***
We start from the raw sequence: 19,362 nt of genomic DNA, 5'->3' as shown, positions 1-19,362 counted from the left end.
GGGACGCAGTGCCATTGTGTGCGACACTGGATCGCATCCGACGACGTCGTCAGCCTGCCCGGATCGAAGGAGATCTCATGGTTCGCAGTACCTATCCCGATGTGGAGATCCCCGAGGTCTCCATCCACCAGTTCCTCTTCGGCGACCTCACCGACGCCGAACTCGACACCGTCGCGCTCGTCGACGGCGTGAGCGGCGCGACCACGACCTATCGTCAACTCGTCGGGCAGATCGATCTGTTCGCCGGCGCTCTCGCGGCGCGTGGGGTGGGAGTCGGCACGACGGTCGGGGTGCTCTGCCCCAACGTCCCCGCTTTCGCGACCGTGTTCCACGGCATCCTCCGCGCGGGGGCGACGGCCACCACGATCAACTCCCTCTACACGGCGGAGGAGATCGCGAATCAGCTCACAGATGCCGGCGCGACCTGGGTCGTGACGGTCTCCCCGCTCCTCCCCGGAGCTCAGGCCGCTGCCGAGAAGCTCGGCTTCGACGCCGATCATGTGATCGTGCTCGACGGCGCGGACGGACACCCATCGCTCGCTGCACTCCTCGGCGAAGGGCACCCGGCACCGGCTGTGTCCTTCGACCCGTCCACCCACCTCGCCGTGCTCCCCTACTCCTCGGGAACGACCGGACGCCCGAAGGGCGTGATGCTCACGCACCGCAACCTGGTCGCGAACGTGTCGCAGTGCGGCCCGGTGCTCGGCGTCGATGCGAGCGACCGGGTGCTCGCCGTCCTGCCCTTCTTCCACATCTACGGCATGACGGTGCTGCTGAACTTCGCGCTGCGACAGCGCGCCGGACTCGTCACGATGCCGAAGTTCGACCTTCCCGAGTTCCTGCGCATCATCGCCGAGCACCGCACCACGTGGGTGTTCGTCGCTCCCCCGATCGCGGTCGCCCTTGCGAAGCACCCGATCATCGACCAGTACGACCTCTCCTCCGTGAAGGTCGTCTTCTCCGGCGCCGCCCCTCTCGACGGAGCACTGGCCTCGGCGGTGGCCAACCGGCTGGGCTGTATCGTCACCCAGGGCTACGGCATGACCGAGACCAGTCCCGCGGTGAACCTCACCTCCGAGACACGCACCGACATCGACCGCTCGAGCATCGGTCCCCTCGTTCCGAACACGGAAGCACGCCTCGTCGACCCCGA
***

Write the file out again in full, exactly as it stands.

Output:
We start from the raw sequence: 19,362 nt of genomic DNA, 5'->3' as shown, positions 1-19,362 counted from the left end.
GGGACGCAGTGCCATTGTGTGCGACACTGGATCGCATCCGACGACGTCGTCAGCCTGCCCGGATCGAAGGAGATCTCATGGTTCGCAGTACCTATCCCGATGTGGAGATCCCCGAGGTCTCCATCCACCAGTTCCTCTTCGGCGACCTCACCGACGCCGAACTCGACACCGTCGCGCTCGTCGACGGCGTGAGCGGCGCGACCACGACCTATCGTCAACTCGTCGGGCAGATCGATCTGTTCGCCGGCGCTCTCGCGGCGCGTGGGGTGGGAGTCGGCACGACGGTCGGGGTGCTCTGCCCCAACGTCCCCGCTTTCGCGACCGTGTTCCACGGCATCCTCCGCGCGGGGGCGACGGCCACCACGATCAACTCCCTCTACACGGCGGAGGAGATCGCGAATCAGCTCACAGATGCCGGCGCGACCTGGGTCGTGACGGTCTCCCCGCTCCTCCCCGGAGCTCAGGCCGCTGCCGAGAAGCTCGGCTTCGACGCCGATCATGTGATCGTGCTCGACGGCGCGGACGGACACCCATCGCTCGCTGCACTCCTCGGCGAAGGGCACCCGGCACCGGCTGTGTCCTTCGACCCGTCCACCCACCTCGCCGTGCTCCCCTACTCCTCGGGAACGACCGGACGCCCGAAGGGCGTGATGCTCACGCACCGCAACCTGGTCGCGAACGTGTCGCAGTGCGGCCCGGTGCTCGGCGTCGATGCGAGCGACCGGGTGCTCGCCGTCCTGCCCTTCTTCCACATCTACGGCATGACGGTGCTGCTGAACTTCGCGCTGCGACAGCGCGCCGGACTCGTCACGATGCCGAAGTTCGACCTTCCCGAGTTCCTGCGCATCATCGCCGAGCACCGCACCACGTGGGTGTTCGTCGCTCCCCCGATCGCGGTCGCCCTTGCGAAGCACCCGATCATCGACCAGTACGACCTCTCCTCCGTGAAGGTCGTCTTCTCCGGCGCCGCCCCTCTCGACGGAGCACTGGCCTCGGCGGTGGCCAACCGGCTGGGCTGTATCGTCACCCAGGGCTACGGCATGACCGAGACCAGTCCCGCGGTGAACCTCACCTCCGAGACACGCACCGACATCGACCGCTCGAGCATCGGTCCCCTCGTTCCGAACACGGAAGCACGCCTCGTCGACCCCGA